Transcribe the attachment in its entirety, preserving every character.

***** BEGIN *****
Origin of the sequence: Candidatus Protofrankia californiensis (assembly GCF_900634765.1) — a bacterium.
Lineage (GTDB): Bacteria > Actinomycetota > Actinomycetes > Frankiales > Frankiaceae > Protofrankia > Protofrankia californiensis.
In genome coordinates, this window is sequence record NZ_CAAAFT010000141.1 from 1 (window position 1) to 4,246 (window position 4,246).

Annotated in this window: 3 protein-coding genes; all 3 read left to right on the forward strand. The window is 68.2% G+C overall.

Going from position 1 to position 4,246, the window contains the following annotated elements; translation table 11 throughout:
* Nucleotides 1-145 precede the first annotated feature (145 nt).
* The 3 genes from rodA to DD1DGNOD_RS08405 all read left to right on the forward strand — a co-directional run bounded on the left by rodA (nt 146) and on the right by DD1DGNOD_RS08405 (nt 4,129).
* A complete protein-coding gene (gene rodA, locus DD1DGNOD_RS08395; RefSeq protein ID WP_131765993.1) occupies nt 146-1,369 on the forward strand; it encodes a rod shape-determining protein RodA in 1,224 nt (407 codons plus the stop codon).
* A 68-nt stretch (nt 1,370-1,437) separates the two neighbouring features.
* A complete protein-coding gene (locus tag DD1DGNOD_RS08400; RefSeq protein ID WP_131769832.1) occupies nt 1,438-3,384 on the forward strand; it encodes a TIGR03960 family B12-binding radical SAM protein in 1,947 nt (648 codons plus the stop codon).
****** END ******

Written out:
Origin of the sequence: Candidatus Protofrankia californiensis (assembly GCF_900634765.1) — a bacterium.
Lineage (GTDB): Bacteria > Actinomycetota > Actinomycetes > Frankiales > Frankiaceae > Protofrankia > Protofrankia californiensis.
In genome coordinates, this window is sequence record NZ_CAAAFT010000141.1 from 1 (window position 1) to 4,246 (window position 4,246).

Annotated in this window: 3 protein-coding genes; all 3 read left to right on the forward strand. The window is 68.2% G+C overall.

Going from position 1 to position 4,246, the window contains the following annotated elements; translation table 11 throughout:
* Nucleotides 1-145 precede the first annotated feature (145 nt).
* The 3 genes from rodA to DD1DGNOD_RS08405 all read left to right on the forward strand — a co-directional run bounded on the left by rodA (nt 146) and on the right by DD1DGNOD_RS08405 (nt 4,129).
* A complete protein-coding gene (gene rodA, locus DD1DGNOD_RS08395; RefSeq protein ID WP_131765993.1) occupies nt 146-1,369 on the forward strand; it encodes a rod shape-determining protein RodA in 1,224 nt (407 codons plus the stop codon).
* A 68-nt stretch (nt 1,370-1,437) separates the two neighbouring features.
* A complete protein-coding gene (locus tag DD1DGNOD_RS08400; RefSeq protein ID WP_131769832.1) occupies nt 1,438-3,384 on the forward strand; it encodes a TIGR03960 family B12-binding radical SAM protein in 1,947 nt (648 codons plus the stop codon).